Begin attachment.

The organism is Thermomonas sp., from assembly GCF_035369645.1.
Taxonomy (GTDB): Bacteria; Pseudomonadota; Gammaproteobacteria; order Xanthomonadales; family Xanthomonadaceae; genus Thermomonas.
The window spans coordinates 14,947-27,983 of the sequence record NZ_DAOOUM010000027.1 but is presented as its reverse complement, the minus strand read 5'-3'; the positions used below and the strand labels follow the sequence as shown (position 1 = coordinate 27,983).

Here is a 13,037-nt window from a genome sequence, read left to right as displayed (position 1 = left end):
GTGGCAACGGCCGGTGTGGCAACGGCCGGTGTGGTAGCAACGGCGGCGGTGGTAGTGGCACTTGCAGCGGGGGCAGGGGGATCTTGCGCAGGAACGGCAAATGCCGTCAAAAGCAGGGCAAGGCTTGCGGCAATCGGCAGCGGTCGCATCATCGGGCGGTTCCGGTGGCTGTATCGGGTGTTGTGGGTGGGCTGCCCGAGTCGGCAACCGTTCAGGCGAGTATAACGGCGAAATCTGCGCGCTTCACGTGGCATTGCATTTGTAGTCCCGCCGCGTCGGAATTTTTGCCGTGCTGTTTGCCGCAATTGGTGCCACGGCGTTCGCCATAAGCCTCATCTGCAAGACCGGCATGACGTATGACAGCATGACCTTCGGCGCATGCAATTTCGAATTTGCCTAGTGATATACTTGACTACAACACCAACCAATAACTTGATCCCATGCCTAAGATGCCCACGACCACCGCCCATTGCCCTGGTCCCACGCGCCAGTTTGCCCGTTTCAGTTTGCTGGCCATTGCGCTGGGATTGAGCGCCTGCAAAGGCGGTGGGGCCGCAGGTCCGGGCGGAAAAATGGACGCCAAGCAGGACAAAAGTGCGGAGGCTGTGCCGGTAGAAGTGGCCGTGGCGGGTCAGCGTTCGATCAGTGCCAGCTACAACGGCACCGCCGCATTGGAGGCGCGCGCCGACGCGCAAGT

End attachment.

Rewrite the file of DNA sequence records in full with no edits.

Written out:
The organism is Thermomonas sp., from assembly GCF_035369645.1.
Taxonomy (GTDB): Bacteria; Pseudomonadota; Gammaproteobacteria; order Xanthomonadales; family Xanthomonadaceae; genus Thermomonas.
The window spans coordinates 14,947-27,983 of the sequence record NZ_DAOOUM010000027.1 but is presented as its reverse complement, the minus strand read 5'-3'; the positions used below and the strand labels follow the sequence as shown (position 1 = coordinate 27,983).

Here is a 13,037-nt window from a genome sequence, read left to right as displayed (position 1 = left end):
GTGGCAACGGCCGGTGTGGCAACGGCCGGTGTGGTAGCAACGGCGGCGGTGGTAGTGGCACTTGCAGCGGGGGCAGGGGGATCTTGCGCAGGAACGGCAAATGCCGTCAAAAGCAGGGCAAGGCTTGCGGCAATCGGCAGCGGTCGCATCATCGGGCGGTTCCGGTGGCTGTATCGGGTGTTGTGGGTGGGCTGCCCGAGTCGGCAACCGTTCAGGCGAGTATAACGGCGAAATCTGCGCGCTTCACGTGGCATTGCATTTGTAGTCCCGCCGCGTCGGAATTTTTGCCGTGCTGTTTGCCGCAATTGGTGCCACGGCGTTCGCCATAAGCCTCATCTGCAAGACCGGCATGACGTATGACAGCATGACCTTCGGCGCATGCAATTTCGAATTTGCCTAGTGATATACTTGACTACAACACCAACCAATAACTTGATCCCATGCCTAAGATGCCCACGACCACCGCCCATTGCCCTGGTCCCACGCGCCAGTTTGCCCGTTTCAGTTTGCTGGCCATTGCGCTGGGATTGAGCGCCTGCAAAGGCGGTGGGGCCGCAGGTCCGGGCGGAAAAATGGACGCCAAGCAGGACAAAAGTGCGGAGGCTGTGCCGGTAGAAGTGGCCGTGGCGGGTCAGCGTTCGATCAGTGCCAGCTACAACGGCACCGCCGCATTGGAGGCGCGCGCCGACGCGCAAGT